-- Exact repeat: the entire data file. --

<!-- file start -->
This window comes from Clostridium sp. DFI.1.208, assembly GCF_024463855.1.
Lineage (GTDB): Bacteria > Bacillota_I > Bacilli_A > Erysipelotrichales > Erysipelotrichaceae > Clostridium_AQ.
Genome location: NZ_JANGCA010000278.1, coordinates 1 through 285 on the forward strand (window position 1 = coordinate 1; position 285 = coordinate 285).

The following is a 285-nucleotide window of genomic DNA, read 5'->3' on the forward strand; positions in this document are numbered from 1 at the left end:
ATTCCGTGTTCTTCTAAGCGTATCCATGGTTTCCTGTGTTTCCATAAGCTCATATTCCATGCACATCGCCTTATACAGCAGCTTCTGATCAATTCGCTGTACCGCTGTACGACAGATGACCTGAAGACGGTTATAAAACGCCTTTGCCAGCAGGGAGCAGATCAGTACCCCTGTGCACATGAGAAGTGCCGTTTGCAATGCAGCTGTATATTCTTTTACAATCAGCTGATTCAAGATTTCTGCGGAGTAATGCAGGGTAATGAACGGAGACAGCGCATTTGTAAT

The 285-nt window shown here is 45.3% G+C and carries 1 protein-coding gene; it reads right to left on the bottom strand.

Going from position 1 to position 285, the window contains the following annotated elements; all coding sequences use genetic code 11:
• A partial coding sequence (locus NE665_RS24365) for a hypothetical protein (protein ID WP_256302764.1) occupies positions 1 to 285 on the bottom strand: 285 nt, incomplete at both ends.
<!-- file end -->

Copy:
This window comes from Clostridium sp. DFI.1.208, assembly GCF_024463855.1.
Lineage (GTDB): Bacteria > Bacillota_I > Bacilli_A > Erysipelotrichales > Erysipelotrichaceae > Clostridium_AQ.
Genome location: NZ_JANGCA010000278.1, coordinates 1 through 285 on the forward strand (window position 1 = coordinate 1; position 285 = coordinate 285).

The following is a 285-nucleotide window of genomic DNA, read 5'->3' on the forward strand; positions in this document are numbered from 1 at the left end:
ATTCCGTGTTCTTCTAAGCGTATCCATGGTTTCCTGTGTTTCCATAAGCTCATATTCCATGCACATCGCCTTATACAGCAGCTTCTGATCAATTCGCTGTACCGCTGTACGACAGATGACCTGAAGACGGTTATAAAACGCCTTTGCCAGCAGGGAGCAGATCAGTACCCCTGTGCACATGAGAAGTGCCGTTTGCAATGCAGCTGTATATTCTTTTACAATCAGCTGATTCAAGATTTCTGCGGAGTAATGCAGGGTAATGAACGGAGACAGCGCATTTGTAAT

The 285-nt window shown here is 45.3% G+C and carries 1 protein-coding gene; it reads right to left on the bottom strand.

Going from position 1 to position 285, the window contains the following annotated elements; all coding sequences use genetic code 11:
• A partial coding sequence (locus NE665_RS24365) for a hypothetical protein (protein ID WP_256302764.1) occupies positions 1 to 285 on the bottom strand: 285 nt, incomplete at both ends.